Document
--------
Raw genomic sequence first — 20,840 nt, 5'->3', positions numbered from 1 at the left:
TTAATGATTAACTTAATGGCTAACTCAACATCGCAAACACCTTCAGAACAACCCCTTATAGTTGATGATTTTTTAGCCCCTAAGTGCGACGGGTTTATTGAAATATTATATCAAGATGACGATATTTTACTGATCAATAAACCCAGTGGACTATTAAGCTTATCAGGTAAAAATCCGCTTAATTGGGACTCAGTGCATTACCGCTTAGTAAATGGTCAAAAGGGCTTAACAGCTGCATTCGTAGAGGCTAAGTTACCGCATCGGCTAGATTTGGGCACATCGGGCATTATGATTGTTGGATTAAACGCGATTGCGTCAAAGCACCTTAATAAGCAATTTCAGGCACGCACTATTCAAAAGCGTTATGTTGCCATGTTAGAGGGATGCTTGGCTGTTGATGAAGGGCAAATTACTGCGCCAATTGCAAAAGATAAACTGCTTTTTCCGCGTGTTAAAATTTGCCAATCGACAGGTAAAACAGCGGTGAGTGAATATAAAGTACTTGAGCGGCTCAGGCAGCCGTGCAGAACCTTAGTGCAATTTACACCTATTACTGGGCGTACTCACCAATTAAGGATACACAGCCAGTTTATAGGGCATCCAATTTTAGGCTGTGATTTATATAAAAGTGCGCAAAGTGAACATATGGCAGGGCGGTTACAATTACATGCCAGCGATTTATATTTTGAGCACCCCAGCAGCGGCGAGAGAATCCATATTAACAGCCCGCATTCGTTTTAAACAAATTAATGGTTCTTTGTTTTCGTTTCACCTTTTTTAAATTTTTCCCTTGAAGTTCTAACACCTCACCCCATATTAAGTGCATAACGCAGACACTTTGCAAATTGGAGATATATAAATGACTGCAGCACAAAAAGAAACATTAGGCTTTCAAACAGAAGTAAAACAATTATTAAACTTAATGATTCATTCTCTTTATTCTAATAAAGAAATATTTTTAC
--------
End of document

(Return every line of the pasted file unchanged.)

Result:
Raw genomic sequence first — 20,840 nt, 5'->3', positions numbered from 1 at the left:
TTAATGATTAACTTAATGGCTAACTCAACATCGCAAACACCTTCAGAACAACCCCTTATAGTTGATGATTTTTTAGCCCCTAAGTGCGACGGGTTTATTGAAATATTATATCAAGATGACGATATTTTACTGATCAATAAACCCAGTGGACTATTAAGCTTATCAGGTAAAAATCCGCTTAATTGGGACTCAGTGCATTACCGCTTAGTAAATGGTCAAAAGGGCTTAACAGCTGCATTCGTAGAGGCTAAGTTACCGCATCGGCTAGATTTGGGCACATCGGGCATTATGATTGTTGGATTAAACGCGATTGCGTCAAAGCACCTTAATAAGCAATTTCAGGCACGCACTATTCAAAAGCGTTATGTTGCCATGTTAGAGGGATGCTTGGCTGTTGATGAAGGGCAAATTACTGCGCCAATTGCAAAAGATAAACTGCTTTTTCCGCGTGTTAAAATTTGCCAATCGACAGGTAAAACAGCGGTGAGTGAATATAAAGTACTTGAGCGGCTCAGGCAGCCGTGCAGAACCTTAGTGCAATTTACACCTATTACTGGGCGTACTCACCAATTAAGGATACACAGCCAGTTTATAGGGCATCCAATTTTAGGCTGTGATTTATATAAAAGTGCGCAAAGTGAACATATGGCAGGGCGGTTACAATTACATGCCAGCGATTTATATTTTGAGCACCCCAGCAGCGGCGAGAGAATCCATATTAACAGCCCGCATTCGTTTTAAACAAATTAATGGTTCTTTGTTTTCGTTTCACCTTTTTTAAATTTTTCCCTTGAAGTTCTAACACCTCACCCCATATTAAGTGCATAACGCAGACACTTTGCAAATTGGAGATATATAAATGACTGCAGCACAAAAAGAAACATTAGGCTTTCAAACAGAAGTAAAACAATTATTAAACTTAATGATTCATTCTCTTTATTCTAATAAAGAAATATTTTTAC